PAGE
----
Of all the programs and initiatives designed to invite talented young professionals to work in Detroit, most desire a simple outcome: that those people, whether they come from somewhere else or are natives to Detroit, stay and continue to make an impact while building a life in the city.
Such has been the case with Regina Ann Campbell, Beau Taylor, and Bradford Frost. All three were Detroit Revitalization Fellows, a Wayne State University leadership program
that selects mid-career professionals to help stimulate growth in Detroit’s civic, community, and economic development sectors. The fellows work full time with partner organizations as part of their two year commitment.
Campbell, Taylor, and Frost were part of the first cohort of fellows
, which began in 2011 and ended in 2013. They remained in Detroit after the fellowship term ended, and all three continue to work in the city.
Serving the underserved
Having grown up in a Detroit neighborhood anchored by the commercial district at Grand River and Greenfield, Regina Ann Campbell remembers a community with amenities – a place where her family could walk to shop, where she could ride her bike, and where public transportation was reliable enough to get people to destinations outside of the immediate area.
"Since I was a teenager I wanted to be part of helping Detroit 'come back,' so to speak," Campbell says. "This is what I was envisioning long before I ever obtained the degrees or knowledge of urban planning and economic development. All I knew was I wanted to bring my city back to vibrancy."
After graduating from Cooley High, Campbell attended Western Michigan University, where she majored in psychology and African American Studies. Next she earned a master's in social work at Wayne State, then another in urban and regional planning from the University of Michigan. She's on track to get an MBA in accounting this December from the University of Phoenix.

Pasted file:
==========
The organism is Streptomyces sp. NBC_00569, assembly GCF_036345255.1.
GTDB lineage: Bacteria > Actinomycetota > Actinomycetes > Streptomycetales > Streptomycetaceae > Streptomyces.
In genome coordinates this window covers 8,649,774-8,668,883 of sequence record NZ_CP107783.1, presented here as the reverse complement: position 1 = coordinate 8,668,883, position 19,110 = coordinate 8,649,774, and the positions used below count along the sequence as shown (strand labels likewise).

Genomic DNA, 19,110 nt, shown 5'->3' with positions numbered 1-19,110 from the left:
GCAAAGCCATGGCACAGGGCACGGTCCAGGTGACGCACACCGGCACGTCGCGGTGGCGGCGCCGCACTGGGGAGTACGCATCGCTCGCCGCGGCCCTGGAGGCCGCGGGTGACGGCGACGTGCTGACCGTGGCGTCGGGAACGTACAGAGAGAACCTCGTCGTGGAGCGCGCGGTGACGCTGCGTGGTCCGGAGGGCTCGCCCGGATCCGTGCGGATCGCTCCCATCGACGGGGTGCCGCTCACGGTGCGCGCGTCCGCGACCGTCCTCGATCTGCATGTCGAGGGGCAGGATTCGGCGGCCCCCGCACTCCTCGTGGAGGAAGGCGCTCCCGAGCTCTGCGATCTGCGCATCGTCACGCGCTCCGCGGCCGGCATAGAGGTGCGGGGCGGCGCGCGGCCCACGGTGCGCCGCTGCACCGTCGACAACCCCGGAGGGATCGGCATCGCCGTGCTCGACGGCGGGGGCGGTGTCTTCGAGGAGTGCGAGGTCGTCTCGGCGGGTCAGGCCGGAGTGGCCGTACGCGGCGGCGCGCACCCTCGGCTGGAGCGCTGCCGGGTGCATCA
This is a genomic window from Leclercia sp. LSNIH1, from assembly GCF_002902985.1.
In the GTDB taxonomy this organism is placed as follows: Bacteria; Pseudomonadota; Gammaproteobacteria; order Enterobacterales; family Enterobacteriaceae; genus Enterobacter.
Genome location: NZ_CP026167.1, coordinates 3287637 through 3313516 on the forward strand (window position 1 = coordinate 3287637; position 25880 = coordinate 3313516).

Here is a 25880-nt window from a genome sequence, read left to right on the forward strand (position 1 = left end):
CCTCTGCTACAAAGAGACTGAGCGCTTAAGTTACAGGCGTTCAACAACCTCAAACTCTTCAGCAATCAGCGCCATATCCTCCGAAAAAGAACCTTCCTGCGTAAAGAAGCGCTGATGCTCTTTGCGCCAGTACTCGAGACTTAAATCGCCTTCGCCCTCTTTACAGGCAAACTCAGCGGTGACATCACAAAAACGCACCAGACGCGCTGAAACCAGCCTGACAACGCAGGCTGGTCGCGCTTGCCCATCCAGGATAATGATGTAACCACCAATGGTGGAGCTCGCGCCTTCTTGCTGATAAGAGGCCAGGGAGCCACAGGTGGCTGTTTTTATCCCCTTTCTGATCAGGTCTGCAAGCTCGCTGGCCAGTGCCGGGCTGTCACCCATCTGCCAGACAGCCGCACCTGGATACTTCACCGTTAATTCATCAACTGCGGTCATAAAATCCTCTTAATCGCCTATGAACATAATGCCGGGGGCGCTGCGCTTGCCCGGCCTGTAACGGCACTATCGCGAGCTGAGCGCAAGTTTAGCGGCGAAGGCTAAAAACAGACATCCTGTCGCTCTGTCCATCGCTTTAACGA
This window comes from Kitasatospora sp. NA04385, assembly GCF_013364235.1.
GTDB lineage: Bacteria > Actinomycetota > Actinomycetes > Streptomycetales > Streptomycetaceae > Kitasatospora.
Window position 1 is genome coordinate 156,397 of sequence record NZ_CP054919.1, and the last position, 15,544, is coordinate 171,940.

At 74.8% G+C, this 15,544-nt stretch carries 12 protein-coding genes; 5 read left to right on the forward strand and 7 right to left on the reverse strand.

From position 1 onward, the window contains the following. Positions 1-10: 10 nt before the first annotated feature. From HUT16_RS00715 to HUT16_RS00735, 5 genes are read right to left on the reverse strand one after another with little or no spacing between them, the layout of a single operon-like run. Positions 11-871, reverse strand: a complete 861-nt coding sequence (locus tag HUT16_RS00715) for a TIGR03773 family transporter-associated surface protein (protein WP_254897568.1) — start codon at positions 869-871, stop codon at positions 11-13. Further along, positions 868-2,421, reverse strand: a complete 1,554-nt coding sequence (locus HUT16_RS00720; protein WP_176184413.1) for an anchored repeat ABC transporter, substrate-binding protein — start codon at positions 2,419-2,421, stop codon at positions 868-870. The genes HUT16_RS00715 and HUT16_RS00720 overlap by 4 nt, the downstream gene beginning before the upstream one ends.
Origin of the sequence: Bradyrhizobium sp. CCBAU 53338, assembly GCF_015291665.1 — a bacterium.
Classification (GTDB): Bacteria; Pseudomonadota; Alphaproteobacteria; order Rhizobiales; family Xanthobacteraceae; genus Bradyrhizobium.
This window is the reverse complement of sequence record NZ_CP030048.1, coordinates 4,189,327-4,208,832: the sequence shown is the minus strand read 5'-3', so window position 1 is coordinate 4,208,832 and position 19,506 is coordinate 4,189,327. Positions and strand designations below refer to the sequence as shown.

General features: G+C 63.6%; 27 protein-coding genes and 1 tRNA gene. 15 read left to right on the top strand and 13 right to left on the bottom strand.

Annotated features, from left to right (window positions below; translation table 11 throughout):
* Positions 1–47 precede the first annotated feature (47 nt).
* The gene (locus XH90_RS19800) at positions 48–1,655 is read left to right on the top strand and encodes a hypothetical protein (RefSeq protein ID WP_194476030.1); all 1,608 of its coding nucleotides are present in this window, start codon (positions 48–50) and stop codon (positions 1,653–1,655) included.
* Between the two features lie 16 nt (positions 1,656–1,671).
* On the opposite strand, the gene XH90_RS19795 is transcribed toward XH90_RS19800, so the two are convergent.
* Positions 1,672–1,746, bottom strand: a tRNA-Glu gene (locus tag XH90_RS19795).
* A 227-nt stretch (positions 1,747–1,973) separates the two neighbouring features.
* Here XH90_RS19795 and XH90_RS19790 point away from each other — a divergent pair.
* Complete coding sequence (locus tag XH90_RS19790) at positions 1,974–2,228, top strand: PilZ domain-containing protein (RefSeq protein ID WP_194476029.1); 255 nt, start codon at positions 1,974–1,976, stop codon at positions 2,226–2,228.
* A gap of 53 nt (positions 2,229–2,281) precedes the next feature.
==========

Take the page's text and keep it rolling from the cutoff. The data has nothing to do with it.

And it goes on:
Regina Ann Campbell at her desk in TechTown
As a fellow, Campbell was Milwaukee Junction business manager for Vanguard CDC
in the city's North End. She now works for TechTown Detroit
, where she is managing director of place-based entrepreneurship. Her duties include writing grants, managing funding, and running the day-to-day operations of the SWOT City and Retail Boot Camp
Campbell says her lifelong relationship with Detroit gives her a historical perspective on what can be done to revitalize the city.
"Quite frankly I know Detroit, its neighborhoods, its culture," she says. "I have the ability to understand and communicate effectively across, class, race, gender, religion and so on, meeting people where they are."
Campbell says that she's seen positive changes in city since she began the fellowship in 2011.
"There's been an upswing in opportunities for urban planning professionals in the economic development space," she says. "There's been economic development in Midtown and downtown, the East Jefferson corridor, and along the waterfront and the Dequindre Cut."
What else can Detroit do to improve the quality of life for its residents?